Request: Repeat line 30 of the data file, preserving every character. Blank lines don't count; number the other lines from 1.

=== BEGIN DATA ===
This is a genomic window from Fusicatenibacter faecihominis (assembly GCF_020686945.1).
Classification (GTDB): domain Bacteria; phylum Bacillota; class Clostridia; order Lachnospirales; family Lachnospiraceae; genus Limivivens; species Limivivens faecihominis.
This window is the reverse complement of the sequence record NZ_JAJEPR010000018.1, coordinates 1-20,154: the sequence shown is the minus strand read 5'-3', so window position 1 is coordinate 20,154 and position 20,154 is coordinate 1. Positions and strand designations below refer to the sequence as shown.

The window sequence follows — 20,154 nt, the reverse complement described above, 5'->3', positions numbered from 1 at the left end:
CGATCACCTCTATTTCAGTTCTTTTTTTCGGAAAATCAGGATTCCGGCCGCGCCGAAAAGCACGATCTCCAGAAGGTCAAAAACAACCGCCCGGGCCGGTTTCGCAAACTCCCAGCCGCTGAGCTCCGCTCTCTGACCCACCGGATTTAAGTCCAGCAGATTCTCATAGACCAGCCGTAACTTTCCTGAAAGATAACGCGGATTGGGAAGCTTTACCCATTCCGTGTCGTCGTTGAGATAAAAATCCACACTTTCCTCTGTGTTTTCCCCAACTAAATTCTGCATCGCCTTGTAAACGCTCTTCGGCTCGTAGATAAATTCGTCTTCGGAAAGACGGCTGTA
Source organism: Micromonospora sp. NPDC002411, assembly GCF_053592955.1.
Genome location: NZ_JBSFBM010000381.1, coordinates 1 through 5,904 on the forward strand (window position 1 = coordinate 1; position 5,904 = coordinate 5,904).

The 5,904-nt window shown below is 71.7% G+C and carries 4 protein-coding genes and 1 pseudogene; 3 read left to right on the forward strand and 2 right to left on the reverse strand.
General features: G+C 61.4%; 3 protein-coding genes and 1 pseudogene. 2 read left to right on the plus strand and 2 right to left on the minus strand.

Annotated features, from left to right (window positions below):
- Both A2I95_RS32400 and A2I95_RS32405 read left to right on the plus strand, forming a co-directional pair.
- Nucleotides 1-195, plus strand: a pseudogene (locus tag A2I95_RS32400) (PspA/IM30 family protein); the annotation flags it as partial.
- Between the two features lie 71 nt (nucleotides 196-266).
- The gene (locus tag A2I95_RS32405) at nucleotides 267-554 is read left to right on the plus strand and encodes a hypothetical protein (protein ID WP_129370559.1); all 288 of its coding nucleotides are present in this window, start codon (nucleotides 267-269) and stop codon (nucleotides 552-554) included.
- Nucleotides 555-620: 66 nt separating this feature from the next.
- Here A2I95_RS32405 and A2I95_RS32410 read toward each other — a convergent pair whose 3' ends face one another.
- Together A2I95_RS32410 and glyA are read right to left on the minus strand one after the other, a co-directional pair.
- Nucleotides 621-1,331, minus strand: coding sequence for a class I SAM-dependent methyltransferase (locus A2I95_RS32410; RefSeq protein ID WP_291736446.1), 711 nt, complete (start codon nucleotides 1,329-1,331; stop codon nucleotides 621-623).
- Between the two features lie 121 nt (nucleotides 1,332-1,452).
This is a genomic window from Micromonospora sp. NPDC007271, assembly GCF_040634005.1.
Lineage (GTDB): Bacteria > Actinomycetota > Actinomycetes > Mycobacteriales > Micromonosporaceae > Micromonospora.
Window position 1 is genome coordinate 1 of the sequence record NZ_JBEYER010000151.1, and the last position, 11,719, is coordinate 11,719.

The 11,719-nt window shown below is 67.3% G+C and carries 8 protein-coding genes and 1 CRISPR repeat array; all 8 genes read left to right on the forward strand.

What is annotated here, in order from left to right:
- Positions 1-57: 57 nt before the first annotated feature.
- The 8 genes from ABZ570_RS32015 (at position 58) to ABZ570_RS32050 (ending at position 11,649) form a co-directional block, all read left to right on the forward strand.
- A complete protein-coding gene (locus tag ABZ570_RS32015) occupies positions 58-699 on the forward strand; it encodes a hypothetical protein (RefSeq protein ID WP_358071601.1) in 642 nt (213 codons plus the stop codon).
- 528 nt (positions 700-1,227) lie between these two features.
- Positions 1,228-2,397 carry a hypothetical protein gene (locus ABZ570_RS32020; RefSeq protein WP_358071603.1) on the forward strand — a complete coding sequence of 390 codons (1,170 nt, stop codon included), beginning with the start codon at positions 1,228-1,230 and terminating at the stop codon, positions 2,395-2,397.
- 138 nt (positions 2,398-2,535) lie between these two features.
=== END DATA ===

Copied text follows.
- 138 nt (positions 2,398-2,535) lie between these two features.